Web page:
Women, youth incur higher farm income losses due to heat stress, floods: FAO report

This happens because their capacity to react and adapt to extreme weather events is unequal

Every year, agricultural income losses due to climate stressors is higher in households headed by women than those where men are the primary breadwinner in low-and-middle-income countries (LMIC), including India, a new report highlighted. Women-headed households experience losses 8 per cent higher due to heat stress and 3 per cent higher due to floods, compared to men-headed households.

Similarly, households headed by young people (younger than 35) were found to be more likely to lose agricultural income due to extreme weather events, relative to those headed by older people.

This happens because their capacity to react and adapt to extreme weather events is unequal, according to the authors of the new report by the Food and Agriculture Organization of the United Nations (FAO). The research paper, for the first time, provides concrete evidence from 24 countries on the magnitude of the challenge posed by the climate crisis for rural people in socially and economically vulnerable positions due to their wealth status, gender and age.

The Unjust Climate report revealed that the income loss due to climate stressors like heat and floods for women-headed households translates to a per capita reduction of $83 due to heat stress and $35 due to floods, totalling $37 billion and $16 billion, respectively, across all LMICs.

If the average temperatures were to increase by just 1°C, these women would face a staggering 34 per cent greater loss in their total incomes compared to men. Considering the significant existing differences in agricultural productivity and wages between women and men, the study warned that if not addressed, climate change will greatly widen these gaps in the years ahead.

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Women face many discriminatory norms like care and domestic responsibilities and these place a disproportionate burden on them, limit their rights to land and prevent them from making decisions over their labour.

Extreme weather events undermine the incomes of female-headed households relative to those of male-headed household

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Source: FAO’s The Unjust Climate report

FAO analysed socioeconomic data from over 100,000 rural households, representing more than 950 million people, across 24 LMICs. This information was integrated with 70 years of georeferenced daily precipitation and temperature data. The countries include: India, Pakistan, Nepal, Vietnam, Mongolia, Iraq, Armenia, Georgia, Malawi, Rwanda, Uganda, Tanzania, Ethiopia, Mali, Niger, Nigeria, Ghana, Senegal, Sierra Leone, Cameroon, Burkina Faso, Bangladesh, Ecuador and Peru.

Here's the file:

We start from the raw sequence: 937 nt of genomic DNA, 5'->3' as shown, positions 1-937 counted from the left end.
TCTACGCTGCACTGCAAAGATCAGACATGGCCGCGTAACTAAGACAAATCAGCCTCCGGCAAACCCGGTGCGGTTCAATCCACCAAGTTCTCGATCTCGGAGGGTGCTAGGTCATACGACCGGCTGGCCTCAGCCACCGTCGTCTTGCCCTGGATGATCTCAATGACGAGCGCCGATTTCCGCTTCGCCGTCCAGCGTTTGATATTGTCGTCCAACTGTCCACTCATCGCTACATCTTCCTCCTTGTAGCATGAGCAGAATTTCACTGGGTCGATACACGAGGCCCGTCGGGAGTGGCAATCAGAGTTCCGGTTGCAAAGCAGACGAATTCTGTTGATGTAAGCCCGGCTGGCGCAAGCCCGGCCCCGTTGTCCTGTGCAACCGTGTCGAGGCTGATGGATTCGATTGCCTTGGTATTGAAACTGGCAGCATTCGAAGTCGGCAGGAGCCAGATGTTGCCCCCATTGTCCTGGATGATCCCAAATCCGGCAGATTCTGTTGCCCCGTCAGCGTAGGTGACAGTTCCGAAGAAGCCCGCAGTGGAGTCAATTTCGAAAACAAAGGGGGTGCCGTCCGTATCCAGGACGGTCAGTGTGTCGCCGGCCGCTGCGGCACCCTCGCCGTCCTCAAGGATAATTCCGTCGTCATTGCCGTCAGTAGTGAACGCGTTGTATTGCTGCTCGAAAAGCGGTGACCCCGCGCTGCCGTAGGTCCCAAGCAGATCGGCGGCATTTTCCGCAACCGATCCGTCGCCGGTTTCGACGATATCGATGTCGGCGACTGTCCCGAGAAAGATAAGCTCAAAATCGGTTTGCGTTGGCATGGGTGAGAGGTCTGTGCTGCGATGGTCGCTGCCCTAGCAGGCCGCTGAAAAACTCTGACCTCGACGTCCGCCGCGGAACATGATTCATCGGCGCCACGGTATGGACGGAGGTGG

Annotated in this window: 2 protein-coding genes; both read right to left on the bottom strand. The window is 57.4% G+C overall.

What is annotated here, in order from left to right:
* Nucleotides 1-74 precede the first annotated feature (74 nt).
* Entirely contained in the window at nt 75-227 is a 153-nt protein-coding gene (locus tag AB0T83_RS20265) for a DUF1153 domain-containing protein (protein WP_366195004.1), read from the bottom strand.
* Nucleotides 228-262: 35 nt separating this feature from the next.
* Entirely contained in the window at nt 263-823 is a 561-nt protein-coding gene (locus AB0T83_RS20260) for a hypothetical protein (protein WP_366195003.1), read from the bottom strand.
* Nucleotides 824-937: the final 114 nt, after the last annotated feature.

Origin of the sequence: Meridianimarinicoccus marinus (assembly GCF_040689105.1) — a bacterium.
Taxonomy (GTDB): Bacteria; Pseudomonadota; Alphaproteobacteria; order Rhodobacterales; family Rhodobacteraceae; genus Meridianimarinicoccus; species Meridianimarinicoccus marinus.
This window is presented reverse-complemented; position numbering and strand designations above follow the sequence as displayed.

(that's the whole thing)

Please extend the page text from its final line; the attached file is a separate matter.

Extreme temperatures also worsen child labour and increase the unpaid workload for women in poor households.

“Social differences based on locations, wealth, gender and age have a powerful, yet poorly understood, impact on rural peoples’ vulnerability to the impacts of the climate crisis. These findings highlight the urgent need to dedicate substantially more financial resources and policy attention to issues of inclusivity and resilience in global and national climate actions,” said FAO Director-General QU Dongyu.

But agricultural policies fail to address gender equality and women’s empowerment and intersecting vulnerabilities such as climate change. An earlier analysis of agricultural policies from 68 LMICs countries done by FAO last year showed that about 80 per cent of policies did not consider women and climate change.

Age-related vulnerabilities

People’s climate vulnerability is also affected by age-related biological, social and economic factors. However, the relationship between age and climate vulnerability, particularly in rural areas, is still not well understood.

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The results showed that when exposed to extreme events, young households experience a decline in crop value relative to prime-aged households. For example, an additional day of extreme high temperature is associated with a 1.8 per cent reduction in farm income and a 2.4 per cent reduction in the crop value of young households, relative to prime-aged (between 35-64) households.

However, households led by young individuals have an easier time finding off-farm job opportunities during extreme weather conditions compared to older households, whose labour productivity becomes more at risk as temperatures rise.

So households headed by young people compensate for the losses with a relative increase in off-farm income of 2.9 per cent. This way, they see their total incomes increase by 3 per cent after floods, and by 6 per cent after heat stress, relative to older households.

Due to extreme weather events, young households lose on-farm income relative to older households, but compensate through off-farm income sources

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Source: ‘The Unjust Climate’ report

Taking action

The authors of the report suggested that addressing these challenges requires targeted interventions to empower various rural populations to engage in climate-adaptive measures.

They called for investing in policies and programmes that address the multidimensional climate vulnerabilities of rural people and their specific constraints, including their limited access to productive resources. They also recommended linking social protection programmes to advisory services that can encourage adaptation and compensate farmers for losers, such as cash-based social assistance programmes.


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